Island of Pharos
Located outside the Eastern harbor, around the Qaitbay citadel of Alexandria, The “Island of Pharos” diving site is home to more than 5000 archeological pieces scattered on an area of 5000 sq m. Being there, you’ll acknowledge the power of the destructive earthquakes that hit the city of Alexandria: columns, statues and sphinxes (Greek, Roman & Pharaonic) have been lying there for ages, you’ll also see parts of the wall that once surrounded the city and ruins from the famous ancient Alexandrine lighthouse that was considered as an architectural wonder and the tallest building on earth reaching up to 117 metres. One dive is barely enough to go through half of what’s there to see: a truly amazing underwater museum.
Montazah and Maamoura
Located in a small bay, in the eastern part of Alexandria, overlooked by the Montazah Palace, the underwater archaeological sites of Montazah and Maamoura are a testimony to the evident marine activity that took place in the region back in the period between the 1st and 6th centuries A.D.
Taposiris Parva, or the “Small Temple of Osiris” is believed to have stood once on the small island that overlooks the bay from the east. The temple was demolished in the 5th century A.D when Christians decided to destroy pagan temples throughout Alexandria.
The temple was also known for its pagan High Priestess, Hypatia of Alexandria, daughter of Theon the Geometer who was the last head of the Great Alexandria Library before its destruction. This extraordinary historical figure was known to be a talented mathematician, astronomer and philosopher; she shared her knowledge with her followers at the temple and incurred the wrath of the church, which considered her acts as going against Christian beliefs. In March 416 A.D., Hypatia of Alexandria was apprehended and beaten, before being dragged into a church where her abductors scraped her skin off with oyster shells or tiles. She is believed to have been buried in an area known then as Cinaron.
There are no remnants of Taposiris Parva on the island, nor in the waters. The main attraction of the site is a long (approx. 200 m) stone pier dating back to the 1st century. It lies in 3 to 6 metres of water, surrounded by pieces of amphorae and small anchors.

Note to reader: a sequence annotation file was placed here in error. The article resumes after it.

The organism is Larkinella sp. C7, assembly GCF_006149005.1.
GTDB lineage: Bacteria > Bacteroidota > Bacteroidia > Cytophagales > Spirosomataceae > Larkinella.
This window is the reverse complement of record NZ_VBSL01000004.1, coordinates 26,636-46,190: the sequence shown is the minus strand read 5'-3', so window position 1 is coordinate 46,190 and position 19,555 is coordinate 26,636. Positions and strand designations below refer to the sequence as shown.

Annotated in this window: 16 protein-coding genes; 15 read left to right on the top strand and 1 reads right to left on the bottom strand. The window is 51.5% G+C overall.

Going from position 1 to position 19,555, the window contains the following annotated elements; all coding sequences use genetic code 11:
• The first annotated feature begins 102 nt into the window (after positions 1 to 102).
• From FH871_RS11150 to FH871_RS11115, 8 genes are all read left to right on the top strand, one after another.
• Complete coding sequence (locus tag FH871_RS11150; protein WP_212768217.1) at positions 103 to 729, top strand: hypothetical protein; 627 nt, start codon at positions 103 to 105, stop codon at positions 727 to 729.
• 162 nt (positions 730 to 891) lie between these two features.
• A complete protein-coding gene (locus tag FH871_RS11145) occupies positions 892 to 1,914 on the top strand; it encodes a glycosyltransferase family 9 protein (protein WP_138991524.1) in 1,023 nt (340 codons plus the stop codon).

The site of Maamoura is located more to the east of Montazah; there lie the remnants of another stone pier, dating to approximately the same period. The area, some 6 metres deep is also littered with pieces of amphorae and anchors. A few years ago, one could also see bronze naval artifacts.
These 2 sites can be accessed from shore, but you will need to make a somewhat long swim to reach them. Boats are also available.
There’s something magical about the sunken site of Cleopatra’s Palace where legend has it that Mark Anthony and Cleopatra declared their love in 37 BC. Next to the ruins of the ancient palace, you’ll also see some of Cleopatra’s sun boats around which are littered dozens of clay amphorae that once contained wheat or wine depending on their shape and size.
Your diving instructor will probably tell you also that at this particular spot, if a woman throws a penny or a flower in the water, her wish about her loved one will come true! And nobody said men can’t try it as well…
The HMS Attack Wreck
About 13 km north of the western harbour of Alexandria, lie the wrecks of the HMS Attack and the SS Aragon. The SS Aragon was an Allies troopship heading to Alexandria’s harbour from Marseille, France, with 2700 troops onboard, in 1917. It was torpedoed by a UC34 German submarine while entering the harbour. 610 marines died. Short after the accident, the HMS Attack destroyer came to the rescue of the ship but was sank as well, almost blown up in half. They both lie in the Mediterranean seabed today waiting for divers to explore them. Specialized wreck diving safaris departing from Alexandria cover this site on their program.
The Sunken Cities of Abu-Qir
Northwest of Alexandria, lies the site of Abu-Qir, where archaeologists have been exploring the sunken cities of Heracleion and Canopus since 1992. Besides being a prominent religious centre, the city of Heracleion was the main trading point on the Mediterranean in the 6th century. When they started diving this site, archaeologists discovered ruins of the temple of Heracleion which was dedicated to Amun and Heracles-Khonsu. They’ve also found giant statues of gods, Ptolemaic kings and their consorts, pottery, jewellery, and numerous wrecked wooden ships.
Canopus was the site where the goddess Isis was believed to have found the last part of Osiris’s savaged body. Ancient Egyptians believed that Osiris was murdered by his jealous brother Seth, who scattered the dismembered parts of his body all over Egypt. According to Egyptian mythology, Isis succeeded in finding the scattered pieces and placed them in a vase which was kept at Canopus. The site, which has hundreds of Greco-roman amphorae, attests to the extensive trade connections between Egypt and the Roman Empire.
The City of Alexandria and numerous NGOs in cooperation with UNESCO are working on the project of building an underwater museum to showcase the artefacts to the public. Archeological dives to the site of the Sunken Cities of Abu-Qir can be arranged through the Montazah diving centre in Alexandria.
The Wreck of the Dalia S
The M/V Dalia S Syrian cargo ship sank on the 16th of May, 2000, a few kilometres from Alexandria shore, while transporting 320 tons of nitric acid. It had departed from the Syrian port of Tartous. Leakages from its cargo insidiously corroded the ship hull and caused the disaster, just a few kilometres from shore. Gladly, the Egyptian rescue ship M/V Maridive succeeded in rescuing all the ship crew.
Wreck diving safaris include a stop at the Dalia S.